It's hard to imagine that any original scholarship remains to be written on Shakespeare's works, yet Jill Line has apparently found an untapped facet of his plays and sonnets: their connection to the idea of Christian-Platonism as outlined by 15th-century Italian philosopher Marsilio Ficino. This was an idea that has been widely studied in Shakespeare's contemporaries, particularly in poems, but that Line is able to trace in several of his plays and sonnets. Christian-Platonism is, of course, named after Plato, whose chief work was to "reveal the principle of unity in all things," but Ficino expanded this idea to acknowledge unity as God, adding the Christian element to Plato's teachings.
Line plays with this idea by demonstrating how it works in various Shakespearean comedies and tragedies. According to her scholarship, Shakespeare taps into this idea of Christian-Platonism by showing that a lover's admiration of physical beauty is only earthly love, and it is only through the lover's discovery of his lady's internal beauty that the divine - unity - can be found. Since the eyes are the windows to the soul, the sparkle in the eyes of Shakespeare's heroines - what Line refers to as "Promethean Fire" - is what ultimately brings true knowledge to her lover.
This idea is established early on in the book, and the rest of the book focuses on outlining how this idea works in various Shakespeare plays and sonnets. In “As You Like It,” for example, Rosalind is at first worshipped by Orlando for her beauty. Later on, when she assumes a male disguise, she allows Orlando to discover her greater inner beauty, her virtue and wit, in order for Orlando to see her soul, and thus, his own. This concept is similarly traced in some of his other comedies.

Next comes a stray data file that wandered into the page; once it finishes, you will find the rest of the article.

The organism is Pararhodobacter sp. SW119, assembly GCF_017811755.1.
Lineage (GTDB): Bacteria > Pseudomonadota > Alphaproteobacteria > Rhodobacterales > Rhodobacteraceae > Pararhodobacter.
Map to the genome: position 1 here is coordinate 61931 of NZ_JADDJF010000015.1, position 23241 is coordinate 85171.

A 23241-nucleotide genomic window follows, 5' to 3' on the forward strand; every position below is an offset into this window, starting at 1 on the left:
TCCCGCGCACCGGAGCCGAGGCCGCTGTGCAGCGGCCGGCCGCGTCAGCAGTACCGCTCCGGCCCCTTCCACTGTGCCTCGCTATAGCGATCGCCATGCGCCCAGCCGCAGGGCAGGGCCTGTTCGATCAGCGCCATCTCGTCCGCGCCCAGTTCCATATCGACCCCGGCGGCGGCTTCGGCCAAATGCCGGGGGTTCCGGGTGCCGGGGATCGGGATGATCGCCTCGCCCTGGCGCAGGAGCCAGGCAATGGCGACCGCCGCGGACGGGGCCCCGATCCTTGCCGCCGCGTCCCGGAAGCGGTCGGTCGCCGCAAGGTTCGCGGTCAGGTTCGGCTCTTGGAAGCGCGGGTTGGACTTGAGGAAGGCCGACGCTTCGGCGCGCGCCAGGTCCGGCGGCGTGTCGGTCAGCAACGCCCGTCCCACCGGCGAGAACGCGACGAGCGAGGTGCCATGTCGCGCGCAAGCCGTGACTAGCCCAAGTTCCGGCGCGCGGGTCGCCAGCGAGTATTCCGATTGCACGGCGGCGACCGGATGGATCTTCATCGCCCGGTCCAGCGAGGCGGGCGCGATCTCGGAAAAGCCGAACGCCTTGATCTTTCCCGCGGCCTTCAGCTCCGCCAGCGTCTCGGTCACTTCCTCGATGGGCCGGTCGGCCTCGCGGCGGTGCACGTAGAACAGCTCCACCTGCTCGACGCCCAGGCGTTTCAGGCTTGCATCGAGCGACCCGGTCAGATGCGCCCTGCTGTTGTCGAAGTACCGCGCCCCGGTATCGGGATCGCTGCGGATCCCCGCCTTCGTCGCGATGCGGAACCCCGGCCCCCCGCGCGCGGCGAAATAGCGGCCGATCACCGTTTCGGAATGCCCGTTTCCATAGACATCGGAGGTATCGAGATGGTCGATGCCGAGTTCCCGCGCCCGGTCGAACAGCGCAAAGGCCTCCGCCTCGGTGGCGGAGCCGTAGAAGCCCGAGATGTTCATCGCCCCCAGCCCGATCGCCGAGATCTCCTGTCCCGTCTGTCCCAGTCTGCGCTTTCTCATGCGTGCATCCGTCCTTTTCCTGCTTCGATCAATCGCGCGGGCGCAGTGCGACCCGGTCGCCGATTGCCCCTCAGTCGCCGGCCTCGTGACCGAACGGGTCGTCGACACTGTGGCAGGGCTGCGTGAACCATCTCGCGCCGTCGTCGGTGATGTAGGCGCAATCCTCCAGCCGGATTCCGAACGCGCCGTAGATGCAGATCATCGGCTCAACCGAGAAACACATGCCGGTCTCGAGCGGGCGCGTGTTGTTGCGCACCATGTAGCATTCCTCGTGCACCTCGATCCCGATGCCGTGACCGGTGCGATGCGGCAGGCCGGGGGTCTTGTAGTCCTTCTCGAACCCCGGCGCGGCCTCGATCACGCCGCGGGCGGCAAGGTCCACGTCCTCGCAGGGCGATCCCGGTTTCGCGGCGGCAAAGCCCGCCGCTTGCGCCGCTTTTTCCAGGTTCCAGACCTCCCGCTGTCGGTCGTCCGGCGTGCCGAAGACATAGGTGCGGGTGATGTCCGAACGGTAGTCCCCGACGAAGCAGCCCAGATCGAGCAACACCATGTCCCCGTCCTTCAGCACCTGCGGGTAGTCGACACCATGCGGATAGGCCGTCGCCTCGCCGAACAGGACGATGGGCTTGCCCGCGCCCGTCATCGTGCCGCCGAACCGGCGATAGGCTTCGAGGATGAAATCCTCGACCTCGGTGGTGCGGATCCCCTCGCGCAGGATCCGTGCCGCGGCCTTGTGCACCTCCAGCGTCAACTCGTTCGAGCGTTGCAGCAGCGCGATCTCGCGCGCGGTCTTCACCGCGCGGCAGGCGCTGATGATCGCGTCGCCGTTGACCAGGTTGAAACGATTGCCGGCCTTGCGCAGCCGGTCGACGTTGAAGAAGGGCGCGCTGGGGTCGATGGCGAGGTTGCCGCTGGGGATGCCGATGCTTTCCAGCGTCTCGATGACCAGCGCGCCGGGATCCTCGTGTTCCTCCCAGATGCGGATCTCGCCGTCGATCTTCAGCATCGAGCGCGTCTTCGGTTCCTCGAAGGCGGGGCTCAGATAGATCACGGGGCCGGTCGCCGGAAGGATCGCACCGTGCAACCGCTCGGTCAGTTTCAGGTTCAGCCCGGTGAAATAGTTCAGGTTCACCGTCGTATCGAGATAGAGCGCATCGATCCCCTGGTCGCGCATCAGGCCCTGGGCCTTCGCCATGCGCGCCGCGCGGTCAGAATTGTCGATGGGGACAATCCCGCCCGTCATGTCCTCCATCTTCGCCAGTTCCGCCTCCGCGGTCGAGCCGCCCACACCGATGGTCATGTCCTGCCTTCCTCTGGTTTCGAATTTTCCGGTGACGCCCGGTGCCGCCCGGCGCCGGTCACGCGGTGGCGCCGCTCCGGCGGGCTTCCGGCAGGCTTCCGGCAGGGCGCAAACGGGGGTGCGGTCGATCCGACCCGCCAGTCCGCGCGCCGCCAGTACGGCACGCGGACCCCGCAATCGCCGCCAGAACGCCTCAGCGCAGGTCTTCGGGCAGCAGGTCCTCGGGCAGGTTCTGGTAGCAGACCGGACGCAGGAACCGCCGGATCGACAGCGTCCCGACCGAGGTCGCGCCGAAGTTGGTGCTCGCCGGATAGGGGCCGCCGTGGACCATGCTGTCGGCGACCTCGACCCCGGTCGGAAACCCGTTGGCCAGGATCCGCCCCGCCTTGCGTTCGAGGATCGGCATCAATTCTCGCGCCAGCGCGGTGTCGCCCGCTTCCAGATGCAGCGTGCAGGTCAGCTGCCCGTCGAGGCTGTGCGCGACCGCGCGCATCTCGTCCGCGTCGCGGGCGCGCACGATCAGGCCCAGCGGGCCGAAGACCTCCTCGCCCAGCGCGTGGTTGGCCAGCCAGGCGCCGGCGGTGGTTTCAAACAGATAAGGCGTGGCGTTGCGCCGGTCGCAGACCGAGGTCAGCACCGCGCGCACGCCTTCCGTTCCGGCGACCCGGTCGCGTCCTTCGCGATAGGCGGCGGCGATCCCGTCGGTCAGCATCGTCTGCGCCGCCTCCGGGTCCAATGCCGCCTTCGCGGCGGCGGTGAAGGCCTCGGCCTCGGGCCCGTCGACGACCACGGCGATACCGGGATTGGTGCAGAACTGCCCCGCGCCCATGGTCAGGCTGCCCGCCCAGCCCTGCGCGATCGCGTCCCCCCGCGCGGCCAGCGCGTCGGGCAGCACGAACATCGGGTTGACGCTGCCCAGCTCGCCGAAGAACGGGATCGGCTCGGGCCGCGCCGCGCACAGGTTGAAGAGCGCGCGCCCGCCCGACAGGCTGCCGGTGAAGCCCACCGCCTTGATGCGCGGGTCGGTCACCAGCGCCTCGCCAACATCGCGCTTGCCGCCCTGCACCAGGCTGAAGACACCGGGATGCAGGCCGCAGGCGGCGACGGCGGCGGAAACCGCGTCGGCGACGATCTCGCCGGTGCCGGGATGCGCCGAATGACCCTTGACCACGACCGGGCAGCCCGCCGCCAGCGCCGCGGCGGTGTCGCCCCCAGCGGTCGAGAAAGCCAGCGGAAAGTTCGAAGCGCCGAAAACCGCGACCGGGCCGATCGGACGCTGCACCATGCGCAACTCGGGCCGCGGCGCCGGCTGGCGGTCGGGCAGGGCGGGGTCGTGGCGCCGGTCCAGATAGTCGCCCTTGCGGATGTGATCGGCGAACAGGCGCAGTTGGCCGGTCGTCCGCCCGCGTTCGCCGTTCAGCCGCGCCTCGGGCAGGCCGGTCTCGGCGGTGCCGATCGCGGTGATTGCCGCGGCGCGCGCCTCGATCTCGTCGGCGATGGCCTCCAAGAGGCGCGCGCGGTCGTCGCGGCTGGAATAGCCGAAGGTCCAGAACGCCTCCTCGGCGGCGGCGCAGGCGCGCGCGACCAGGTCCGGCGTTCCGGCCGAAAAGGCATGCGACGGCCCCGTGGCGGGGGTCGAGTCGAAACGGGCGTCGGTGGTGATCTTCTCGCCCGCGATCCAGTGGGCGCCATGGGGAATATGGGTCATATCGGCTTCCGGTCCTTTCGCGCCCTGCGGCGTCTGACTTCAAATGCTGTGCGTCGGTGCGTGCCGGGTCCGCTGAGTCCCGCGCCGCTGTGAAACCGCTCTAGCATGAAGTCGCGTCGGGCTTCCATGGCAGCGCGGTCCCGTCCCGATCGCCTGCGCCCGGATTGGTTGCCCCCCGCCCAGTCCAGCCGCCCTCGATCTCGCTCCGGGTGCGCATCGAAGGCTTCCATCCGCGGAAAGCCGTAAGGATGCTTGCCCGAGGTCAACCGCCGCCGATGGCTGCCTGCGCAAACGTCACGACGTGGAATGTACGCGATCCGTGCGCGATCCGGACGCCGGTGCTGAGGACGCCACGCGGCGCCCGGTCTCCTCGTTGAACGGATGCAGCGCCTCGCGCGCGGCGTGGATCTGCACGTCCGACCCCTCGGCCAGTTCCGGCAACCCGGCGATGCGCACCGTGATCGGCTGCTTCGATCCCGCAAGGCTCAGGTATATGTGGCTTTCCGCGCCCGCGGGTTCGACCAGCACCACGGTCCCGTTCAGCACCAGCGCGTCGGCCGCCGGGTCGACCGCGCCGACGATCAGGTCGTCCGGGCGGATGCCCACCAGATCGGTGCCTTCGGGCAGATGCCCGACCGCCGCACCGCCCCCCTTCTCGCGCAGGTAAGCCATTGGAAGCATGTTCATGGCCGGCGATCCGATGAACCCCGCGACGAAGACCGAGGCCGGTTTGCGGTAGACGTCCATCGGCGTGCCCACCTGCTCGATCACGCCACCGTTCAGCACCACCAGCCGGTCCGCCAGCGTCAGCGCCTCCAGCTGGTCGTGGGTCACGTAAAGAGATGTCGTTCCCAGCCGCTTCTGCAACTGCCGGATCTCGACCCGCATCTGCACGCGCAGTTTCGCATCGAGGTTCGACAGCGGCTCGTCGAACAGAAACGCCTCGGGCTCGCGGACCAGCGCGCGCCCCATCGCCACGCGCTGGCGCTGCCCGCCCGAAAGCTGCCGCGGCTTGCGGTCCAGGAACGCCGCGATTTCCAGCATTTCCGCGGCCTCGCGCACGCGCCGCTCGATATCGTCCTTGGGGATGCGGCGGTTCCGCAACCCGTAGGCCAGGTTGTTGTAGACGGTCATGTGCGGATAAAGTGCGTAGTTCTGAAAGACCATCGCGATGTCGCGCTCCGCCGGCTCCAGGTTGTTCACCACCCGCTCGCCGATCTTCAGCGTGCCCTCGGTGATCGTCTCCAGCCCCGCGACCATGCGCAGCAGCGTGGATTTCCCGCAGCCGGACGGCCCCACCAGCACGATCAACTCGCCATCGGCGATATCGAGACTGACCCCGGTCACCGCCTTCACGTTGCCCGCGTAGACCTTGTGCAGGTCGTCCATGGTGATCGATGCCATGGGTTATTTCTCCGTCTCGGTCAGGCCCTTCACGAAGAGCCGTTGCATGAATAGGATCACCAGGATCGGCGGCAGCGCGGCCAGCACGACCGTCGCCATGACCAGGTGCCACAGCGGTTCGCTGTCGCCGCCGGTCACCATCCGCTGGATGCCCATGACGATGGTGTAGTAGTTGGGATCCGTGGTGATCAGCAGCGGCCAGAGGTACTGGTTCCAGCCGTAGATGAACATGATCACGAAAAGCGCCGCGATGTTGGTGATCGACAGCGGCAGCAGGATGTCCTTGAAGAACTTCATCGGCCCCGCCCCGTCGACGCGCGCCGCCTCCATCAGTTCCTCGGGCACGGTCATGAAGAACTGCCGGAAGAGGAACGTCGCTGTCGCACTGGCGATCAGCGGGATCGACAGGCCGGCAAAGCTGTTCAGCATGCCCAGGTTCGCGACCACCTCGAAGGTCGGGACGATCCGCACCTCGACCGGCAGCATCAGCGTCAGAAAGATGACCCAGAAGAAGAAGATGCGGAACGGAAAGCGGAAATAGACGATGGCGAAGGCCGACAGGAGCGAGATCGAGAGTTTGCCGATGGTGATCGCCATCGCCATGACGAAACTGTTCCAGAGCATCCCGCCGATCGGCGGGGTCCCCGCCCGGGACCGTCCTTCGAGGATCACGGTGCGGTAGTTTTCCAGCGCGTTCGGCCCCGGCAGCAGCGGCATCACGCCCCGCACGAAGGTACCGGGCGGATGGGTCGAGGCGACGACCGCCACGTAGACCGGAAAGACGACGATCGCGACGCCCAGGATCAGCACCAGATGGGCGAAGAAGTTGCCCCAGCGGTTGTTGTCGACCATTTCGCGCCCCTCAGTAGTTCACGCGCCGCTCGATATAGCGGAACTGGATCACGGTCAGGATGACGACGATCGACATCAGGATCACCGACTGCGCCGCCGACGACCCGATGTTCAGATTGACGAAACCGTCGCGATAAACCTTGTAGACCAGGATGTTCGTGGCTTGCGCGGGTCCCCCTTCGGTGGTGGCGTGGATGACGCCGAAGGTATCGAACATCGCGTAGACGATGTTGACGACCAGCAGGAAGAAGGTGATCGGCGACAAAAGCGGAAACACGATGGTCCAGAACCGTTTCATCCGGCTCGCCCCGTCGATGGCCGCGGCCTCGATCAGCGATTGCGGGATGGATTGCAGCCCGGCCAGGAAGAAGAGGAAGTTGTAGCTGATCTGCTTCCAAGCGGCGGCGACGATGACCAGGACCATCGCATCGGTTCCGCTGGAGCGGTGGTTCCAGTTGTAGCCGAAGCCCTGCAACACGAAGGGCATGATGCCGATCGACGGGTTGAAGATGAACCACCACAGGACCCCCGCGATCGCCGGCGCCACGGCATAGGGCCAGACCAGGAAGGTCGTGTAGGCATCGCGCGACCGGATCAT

This idea works a little differently in the tragedies. In “Romeo and Juliet,” when Romeo meets Juliet and sees both her inner and outer beauty, it is, as Line describes, much like a religious ritual. Romeo is like a pilgrim approaching a shrine, and the kiss requested from Juliet is like a blessing. He refers to Juliet as light - "Juliet is the sun" - which is, according to Line, a physical representation of the light of God. Therefore, it is finally through Juliet that Romeo knows his soul.
Despite its fresh take on Shakespearean scholarship, this book made for dull reading at times. If you have only a marginal interest in Shakespeare, you may want to shy away from this book. If you are a devoted fan of the Bard, this book will make you look at his plays in a new way. While I found that Line lost me sometimes with her writing style, I appreciated how her examination of his plays made me want to read them again.